And Van Honthorst also used the same style that so captured the joy of the Nativity to also illustrate the sadness of the Passion.
Before the Second Vatican Council, churches were built in the style of the Roman-Rite church I shared above and the interiors often featured tasteful reproductions of sacred art like Van Honthorst’s. I don’t think I need to show the typical suburban American diocesan church built after 1965 so I won’t. Thankfully several of those pre-V2 churches have been preserved and while they may have suffered from bad cosmetics (i.e. those felt banners from the 1970s and the “table altars,”) there is a movement by some to bring back what was lost and under-appreciated. I hope that this site will help in that effort.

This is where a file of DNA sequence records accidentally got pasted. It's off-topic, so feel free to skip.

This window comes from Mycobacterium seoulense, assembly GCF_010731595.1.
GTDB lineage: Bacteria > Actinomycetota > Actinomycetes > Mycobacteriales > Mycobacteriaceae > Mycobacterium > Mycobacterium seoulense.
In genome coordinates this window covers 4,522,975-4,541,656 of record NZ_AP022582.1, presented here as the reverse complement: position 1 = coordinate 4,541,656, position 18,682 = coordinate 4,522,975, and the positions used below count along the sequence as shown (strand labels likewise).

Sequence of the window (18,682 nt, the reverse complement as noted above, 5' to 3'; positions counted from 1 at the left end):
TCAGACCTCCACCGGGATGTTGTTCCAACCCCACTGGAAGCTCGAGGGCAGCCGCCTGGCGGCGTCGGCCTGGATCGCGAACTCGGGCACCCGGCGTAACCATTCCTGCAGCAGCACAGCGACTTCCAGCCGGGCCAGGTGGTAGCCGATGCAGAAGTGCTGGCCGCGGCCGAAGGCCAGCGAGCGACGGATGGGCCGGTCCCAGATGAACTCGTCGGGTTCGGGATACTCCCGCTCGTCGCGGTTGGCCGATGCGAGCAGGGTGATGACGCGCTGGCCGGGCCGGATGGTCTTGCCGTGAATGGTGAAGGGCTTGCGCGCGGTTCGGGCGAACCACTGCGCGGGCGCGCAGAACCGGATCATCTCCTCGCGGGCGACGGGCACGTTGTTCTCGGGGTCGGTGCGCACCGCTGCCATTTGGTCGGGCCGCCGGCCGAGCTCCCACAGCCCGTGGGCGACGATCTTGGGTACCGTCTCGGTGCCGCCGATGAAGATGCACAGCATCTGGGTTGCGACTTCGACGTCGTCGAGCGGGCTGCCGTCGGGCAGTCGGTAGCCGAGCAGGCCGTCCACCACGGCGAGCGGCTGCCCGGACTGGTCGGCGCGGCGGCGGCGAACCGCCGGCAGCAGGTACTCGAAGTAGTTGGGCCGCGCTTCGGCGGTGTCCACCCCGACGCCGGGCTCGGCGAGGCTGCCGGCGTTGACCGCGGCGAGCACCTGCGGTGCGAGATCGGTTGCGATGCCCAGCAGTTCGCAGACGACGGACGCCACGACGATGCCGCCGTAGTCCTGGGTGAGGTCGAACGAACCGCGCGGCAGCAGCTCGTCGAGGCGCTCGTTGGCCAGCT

Thank you for reading and may God Bless you.
Photo credits (all works of art are public domain unless noted otherwise):
- Roman- and Byzantine-Rite church photos. Taken by Andrew Dunn, St. Luke’s Gallery.
2. Church of the Spilled Blood, St. Petersburg, Russia. By Otto Jula – Own work, CC BY-SA 3.0, https://commons.wikimedia.org/w/index.php?curid=19056854
3. L’altare maggiore della Basilica inferiore di San Francesco (Assisi – Italy). https://en.wikipedia.org/wiki/Basilica_of_Saint_Francis_of_Assisi#/media/File:Assisi_Altare_Basilica_inferiore.jpg
4. Adoration of the Shepherds, Gerard van Honthorst, 1622. Wallraf-Richartz Museum, Cologne Germany.
5. The Mocking of Christ, Gerard van Honthorst, 1617. Private Collection.